An Italian politician has introduced a proposal that would provide 4,000 euro payments to incentivize 100 pregnant women to choose life for their children instead of abortion.
The idea originated with Maurizio Marrone, regional councilor for social policies in the Piedmont region of Italy. He developed the proposal to help pregnant women who feel pressured to abort because of economic reasons. Marrone proposed providing pro-life organizations with 400,000 euros, which those organizations could then divide and provide to 100 women so that they do not feel they need to end their pregnancies due for economic reasons.
“In Piedmont, 100 more children will be born,” said Marrone, a politician of the Brothers of Italy, a national conservative political party. “Children who would not otherwise have come into the world because of their mothers’ financial hardship.”
Sadly, the proposed measure has incited the ire of pro-abortion politicians in Italy. Another Piedmont councilwoman, Sarah Disabato, described it as a “substantial gift to anti-abortion propaganda.”
This is not the first time an Italian region has made a move like this one. In 2010, authorities from the Lombardy Region in northern Italy approved a measure to pay women from low-income families not to have abortions. The fund provided 4,500 euros a year to women who choose not to have an abortion.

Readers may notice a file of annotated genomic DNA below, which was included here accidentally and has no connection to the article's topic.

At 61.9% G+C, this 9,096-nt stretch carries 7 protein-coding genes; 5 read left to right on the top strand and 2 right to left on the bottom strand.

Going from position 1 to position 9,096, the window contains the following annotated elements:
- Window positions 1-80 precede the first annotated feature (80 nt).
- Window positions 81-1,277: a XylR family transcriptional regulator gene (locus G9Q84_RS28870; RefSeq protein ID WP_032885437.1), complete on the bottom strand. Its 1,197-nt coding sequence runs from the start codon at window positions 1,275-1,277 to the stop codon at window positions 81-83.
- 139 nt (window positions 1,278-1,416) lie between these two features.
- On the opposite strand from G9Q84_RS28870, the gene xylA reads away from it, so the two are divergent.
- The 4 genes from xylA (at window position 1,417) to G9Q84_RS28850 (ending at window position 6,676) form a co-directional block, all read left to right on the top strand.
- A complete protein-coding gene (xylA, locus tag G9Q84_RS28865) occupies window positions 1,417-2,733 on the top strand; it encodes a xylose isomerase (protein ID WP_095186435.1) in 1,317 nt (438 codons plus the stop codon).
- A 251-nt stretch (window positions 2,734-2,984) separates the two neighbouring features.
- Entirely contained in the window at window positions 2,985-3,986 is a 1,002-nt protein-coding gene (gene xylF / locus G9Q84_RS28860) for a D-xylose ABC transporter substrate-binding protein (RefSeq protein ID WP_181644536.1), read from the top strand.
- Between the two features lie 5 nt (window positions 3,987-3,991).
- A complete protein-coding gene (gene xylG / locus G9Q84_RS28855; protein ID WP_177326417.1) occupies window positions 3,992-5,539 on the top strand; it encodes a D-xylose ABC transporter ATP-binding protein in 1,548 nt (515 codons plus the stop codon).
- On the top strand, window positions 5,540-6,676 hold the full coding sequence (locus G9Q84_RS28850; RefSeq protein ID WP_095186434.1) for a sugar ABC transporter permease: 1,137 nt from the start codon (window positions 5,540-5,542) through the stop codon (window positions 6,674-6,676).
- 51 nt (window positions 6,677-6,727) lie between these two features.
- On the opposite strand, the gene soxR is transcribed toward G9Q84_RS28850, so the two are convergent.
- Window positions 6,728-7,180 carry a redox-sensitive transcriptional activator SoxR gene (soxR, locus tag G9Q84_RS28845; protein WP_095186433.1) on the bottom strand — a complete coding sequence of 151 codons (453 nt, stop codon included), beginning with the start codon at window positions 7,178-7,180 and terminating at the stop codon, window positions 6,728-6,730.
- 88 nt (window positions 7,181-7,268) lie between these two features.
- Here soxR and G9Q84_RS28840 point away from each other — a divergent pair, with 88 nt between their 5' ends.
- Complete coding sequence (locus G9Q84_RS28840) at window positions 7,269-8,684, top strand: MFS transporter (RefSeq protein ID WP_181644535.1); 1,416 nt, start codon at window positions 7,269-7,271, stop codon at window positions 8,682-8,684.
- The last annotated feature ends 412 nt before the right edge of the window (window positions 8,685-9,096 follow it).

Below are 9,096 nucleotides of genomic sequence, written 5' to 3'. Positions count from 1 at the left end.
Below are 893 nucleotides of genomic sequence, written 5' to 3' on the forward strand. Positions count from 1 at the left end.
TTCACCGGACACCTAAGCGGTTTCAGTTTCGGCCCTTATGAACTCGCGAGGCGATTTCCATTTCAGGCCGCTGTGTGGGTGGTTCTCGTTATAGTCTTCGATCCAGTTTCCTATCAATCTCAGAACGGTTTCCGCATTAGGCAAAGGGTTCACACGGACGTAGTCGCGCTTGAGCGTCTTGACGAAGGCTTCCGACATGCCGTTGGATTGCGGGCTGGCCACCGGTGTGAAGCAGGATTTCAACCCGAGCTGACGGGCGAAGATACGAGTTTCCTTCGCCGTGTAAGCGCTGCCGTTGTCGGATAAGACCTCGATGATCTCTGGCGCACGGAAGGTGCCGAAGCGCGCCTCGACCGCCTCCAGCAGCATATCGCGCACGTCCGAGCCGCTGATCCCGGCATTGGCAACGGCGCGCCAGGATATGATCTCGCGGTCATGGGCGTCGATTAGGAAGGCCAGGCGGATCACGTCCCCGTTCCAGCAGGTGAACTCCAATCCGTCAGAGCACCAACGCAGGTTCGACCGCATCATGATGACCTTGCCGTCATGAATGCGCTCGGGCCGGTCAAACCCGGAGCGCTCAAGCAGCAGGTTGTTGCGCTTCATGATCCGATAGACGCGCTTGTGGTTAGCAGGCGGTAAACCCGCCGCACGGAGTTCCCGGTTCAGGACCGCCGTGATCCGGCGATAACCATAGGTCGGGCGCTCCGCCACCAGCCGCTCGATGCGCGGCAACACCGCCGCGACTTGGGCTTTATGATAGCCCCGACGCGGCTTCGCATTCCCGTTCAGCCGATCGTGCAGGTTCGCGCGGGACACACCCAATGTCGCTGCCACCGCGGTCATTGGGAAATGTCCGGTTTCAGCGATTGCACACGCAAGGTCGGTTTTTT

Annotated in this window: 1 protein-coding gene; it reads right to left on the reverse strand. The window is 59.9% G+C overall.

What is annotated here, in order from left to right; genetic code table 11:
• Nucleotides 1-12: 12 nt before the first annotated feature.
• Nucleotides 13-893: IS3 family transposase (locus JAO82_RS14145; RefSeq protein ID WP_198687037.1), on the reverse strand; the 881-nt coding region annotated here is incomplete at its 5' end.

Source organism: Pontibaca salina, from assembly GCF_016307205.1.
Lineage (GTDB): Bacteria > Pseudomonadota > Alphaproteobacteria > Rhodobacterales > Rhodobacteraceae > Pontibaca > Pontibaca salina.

Abortion has been legal in Italy since 1978. However, a strongly pro-life culture remains, and today, seven in 10 Italian gynecologists refuse to commit abortions on the grounds of conscientious objection, according to official government figures. In some areas of the country, 90% of doctors refuse to commit abortions.
Incentivizing families to have children is not a foreign concept in Italy. Due to Italy’s extremely low birth rate — one of the lowest in Europe — Italy’s parliament passed a bill in 2020 to encourage couples to have more children by providing financial incentives in the form of monthly payments for families of children beginning in the seventh month of pregnancy until the child turns 18.
Pro-abortion activists often tout abortion as a pregnancy solution for poor couples, offering no alternatives but ending a preborn child’s life. Marrone’s proposal changes that and offers real help to families going through difficult economic times. It’s a stark reminder that abortion is not the solution to economic hardship, and that providing families with resources and support is a viable option that respects the mother and preserves the life of the child. Abortion is not the answer.
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